There is nothing like an intriguing title to make you want to read a book and The Boy Who Steals Houses does just this. It suggests magical realism or fantasy but it is very much a gritty human tale, full of sadness but also great warmth.
Sammy Lou is only fifteen but is already living a life on the streets. His brother, Avery is autistic and Sammy has spent the majority of his young life trying to shield Avery from the worst of the world. Unfortunately, despite his efforts, Avery is exposed to people who only wish to do him harm and this causes inordinate stress on the relationship between the brothers as Sammy uses the only way he knows how to keep people from hurting Avery – his fists. Having grown up in an environment of violence, Avery hates fighting, even if it is Sammy’s only means to get back at the people who bully Avery.
The story revolves around Sammy mainly and his ability to break into houses. He does steal from them but more than that, he uses them for shelter: as a safe place to sleep and recharge, by eating their food and soaking up the atmosphere of what it would be like to live in a normal family. It is by doing this that he comes into contact with the De Laineys and more specifically, Moxie. Here, he finds a comfort that he is desperate to hold onto to and yet, everything seems to be conspiring against him and he is in danger of having to relinquish it in order to keep them and Avery safe.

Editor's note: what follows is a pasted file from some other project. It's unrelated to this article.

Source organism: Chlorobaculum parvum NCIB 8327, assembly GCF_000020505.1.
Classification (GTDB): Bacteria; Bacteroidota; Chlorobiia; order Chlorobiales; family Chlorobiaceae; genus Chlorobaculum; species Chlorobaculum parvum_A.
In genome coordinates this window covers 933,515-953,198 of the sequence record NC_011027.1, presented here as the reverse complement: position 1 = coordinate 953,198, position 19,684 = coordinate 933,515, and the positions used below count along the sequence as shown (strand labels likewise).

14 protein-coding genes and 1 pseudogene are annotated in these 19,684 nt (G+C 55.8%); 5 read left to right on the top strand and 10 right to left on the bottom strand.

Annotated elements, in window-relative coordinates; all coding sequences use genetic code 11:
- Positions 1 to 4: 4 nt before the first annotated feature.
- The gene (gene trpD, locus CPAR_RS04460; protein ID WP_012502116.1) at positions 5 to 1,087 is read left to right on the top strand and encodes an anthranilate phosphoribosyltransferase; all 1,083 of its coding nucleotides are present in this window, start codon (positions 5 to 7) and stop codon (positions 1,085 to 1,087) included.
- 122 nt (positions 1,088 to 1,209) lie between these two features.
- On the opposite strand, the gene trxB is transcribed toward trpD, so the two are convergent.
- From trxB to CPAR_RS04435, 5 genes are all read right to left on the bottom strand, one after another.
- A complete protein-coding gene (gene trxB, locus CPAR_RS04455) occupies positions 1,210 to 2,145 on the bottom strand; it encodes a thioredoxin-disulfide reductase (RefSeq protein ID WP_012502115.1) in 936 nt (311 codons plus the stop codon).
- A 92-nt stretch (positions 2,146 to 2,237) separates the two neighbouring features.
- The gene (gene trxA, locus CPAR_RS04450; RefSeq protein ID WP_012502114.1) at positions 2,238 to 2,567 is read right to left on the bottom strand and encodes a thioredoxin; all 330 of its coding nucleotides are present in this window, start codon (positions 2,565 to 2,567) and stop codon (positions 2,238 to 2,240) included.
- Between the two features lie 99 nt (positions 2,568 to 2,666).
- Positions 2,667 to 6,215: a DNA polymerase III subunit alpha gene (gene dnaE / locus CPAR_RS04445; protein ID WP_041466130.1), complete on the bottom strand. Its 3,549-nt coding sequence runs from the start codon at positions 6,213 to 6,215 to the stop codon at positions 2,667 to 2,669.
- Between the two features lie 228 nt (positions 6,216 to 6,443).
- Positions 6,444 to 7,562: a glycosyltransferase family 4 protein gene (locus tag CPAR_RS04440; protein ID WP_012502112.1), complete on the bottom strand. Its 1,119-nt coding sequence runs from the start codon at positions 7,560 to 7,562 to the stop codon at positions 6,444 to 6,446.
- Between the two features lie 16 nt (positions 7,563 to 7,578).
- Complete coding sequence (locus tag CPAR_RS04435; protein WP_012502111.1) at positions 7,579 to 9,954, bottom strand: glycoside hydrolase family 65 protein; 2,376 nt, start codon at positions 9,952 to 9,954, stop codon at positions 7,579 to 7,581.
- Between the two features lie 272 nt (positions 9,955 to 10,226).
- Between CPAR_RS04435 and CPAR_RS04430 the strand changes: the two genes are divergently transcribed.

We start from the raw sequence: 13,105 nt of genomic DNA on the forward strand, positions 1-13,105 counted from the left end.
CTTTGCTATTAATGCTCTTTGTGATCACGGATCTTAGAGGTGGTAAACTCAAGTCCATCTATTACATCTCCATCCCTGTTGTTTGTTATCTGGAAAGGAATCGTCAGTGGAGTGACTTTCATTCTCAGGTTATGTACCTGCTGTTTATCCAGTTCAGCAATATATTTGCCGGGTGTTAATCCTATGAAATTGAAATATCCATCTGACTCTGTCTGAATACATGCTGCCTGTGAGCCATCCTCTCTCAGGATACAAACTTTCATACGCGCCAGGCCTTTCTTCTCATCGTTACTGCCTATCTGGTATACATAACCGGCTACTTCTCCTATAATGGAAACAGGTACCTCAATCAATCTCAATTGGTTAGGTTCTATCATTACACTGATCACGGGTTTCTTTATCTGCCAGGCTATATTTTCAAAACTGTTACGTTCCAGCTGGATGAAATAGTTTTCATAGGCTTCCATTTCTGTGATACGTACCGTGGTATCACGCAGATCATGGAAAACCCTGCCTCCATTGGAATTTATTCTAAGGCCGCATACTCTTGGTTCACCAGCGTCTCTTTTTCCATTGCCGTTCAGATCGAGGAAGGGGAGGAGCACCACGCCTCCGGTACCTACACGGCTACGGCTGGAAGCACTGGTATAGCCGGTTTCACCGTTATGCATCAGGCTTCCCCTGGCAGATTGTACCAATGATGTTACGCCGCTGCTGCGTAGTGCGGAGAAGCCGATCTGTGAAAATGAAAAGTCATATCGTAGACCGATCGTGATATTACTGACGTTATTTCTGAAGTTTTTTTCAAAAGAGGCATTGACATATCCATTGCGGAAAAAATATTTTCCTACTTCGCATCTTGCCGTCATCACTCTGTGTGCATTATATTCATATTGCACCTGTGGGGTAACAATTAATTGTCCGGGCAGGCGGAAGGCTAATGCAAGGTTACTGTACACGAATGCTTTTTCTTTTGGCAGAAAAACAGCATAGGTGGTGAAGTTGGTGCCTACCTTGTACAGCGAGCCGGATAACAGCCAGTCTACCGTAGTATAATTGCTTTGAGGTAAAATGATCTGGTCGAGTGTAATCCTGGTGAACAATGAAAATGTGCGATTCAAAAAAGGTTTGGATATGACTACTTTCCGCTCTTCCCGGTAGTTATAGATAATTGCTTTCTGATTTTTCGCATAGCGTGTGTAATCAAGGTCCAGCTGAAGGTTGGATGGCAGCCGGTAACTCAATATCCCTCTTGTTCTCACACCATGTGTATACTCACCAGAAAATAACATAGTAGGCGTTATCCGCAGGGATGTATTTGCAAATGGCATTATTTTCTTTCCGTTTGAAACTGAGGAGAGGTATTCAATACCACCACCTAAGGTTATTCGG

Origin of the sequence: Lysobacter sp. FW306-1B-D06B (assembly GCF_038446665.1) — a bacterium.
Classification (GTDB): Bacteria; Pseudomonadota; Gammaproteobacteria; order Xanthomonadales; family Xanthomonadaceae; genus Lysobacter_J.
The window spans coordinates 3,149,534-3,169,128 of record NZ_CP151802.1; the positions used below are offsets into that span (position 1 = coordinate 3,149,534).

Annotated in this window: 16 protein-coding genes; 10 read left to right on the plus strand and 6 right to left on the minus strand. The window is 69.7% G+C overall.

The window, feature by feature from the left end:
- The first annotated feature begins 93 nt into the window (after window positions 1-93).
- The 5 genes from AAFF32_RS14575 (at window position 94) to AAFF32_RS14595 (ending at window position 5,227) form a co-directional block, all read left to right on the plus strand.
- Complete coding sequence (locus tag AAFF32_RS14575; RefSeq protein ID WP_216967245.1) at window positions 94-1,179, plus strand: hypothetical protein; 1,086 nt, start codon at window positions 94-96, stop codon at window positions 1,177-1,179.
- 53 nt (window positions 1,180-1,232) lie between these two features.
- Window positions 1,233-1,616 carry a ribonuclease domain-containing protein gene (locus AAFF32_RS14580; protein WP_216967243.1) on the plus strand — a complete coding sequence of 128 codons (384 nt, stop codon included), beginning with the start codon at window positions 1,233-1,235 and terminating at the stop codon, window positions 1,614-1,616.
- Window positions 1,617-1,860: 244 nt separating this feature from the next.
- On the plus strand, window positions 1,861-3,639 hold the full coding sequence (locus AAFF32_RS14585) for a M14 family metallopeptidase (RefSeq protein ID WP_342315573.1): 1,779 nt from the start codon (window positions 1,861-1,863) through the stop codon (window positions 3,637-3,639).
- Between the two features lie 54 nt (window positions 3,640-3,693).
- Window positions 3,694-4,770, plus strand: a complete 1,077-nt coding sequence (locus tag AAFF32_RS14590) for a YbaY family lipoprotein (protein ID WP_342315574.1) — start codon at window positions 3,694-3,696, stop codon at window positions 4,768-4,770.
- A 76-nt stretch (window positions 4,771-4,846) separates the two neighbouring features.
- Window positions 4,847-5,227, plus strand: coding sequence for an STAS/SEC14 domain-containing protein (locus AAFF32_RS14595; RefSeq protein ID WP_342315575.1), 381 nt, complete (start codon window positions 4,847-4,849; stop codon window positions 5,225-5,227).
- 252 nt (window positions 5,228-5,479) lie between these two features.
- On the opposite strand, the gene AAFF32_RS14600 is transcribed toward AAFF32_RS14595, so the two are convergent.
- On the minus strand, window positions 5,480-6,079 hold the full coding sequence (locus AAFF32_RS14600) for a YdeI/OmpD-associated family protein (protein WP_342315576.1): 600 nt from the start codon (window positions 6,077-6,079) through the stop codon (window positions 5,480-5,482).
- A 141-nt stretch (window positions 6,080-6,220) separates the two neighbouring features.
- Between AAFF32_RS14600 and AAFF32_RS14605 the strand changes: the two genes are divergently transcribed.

I found this book very moving. C.G. Drews has created a character in Sammy who is to be admired: he is resilient, loyal and with the right environment, there is a sense that he is capable of much. The love that he has for Avery is powerful and the depiction of their relationship and its complexities is very well drawn.
I liked the way that we see Sammy and Avery growing up and coming to the place where they are now. Their lack of adult role models does much to show how they have become products of their upbringing but also, that with strength of character, they are not without morals and goodness; merely doing what they need to survive.
Ultimately, a sad tale but uplifting and hopeful.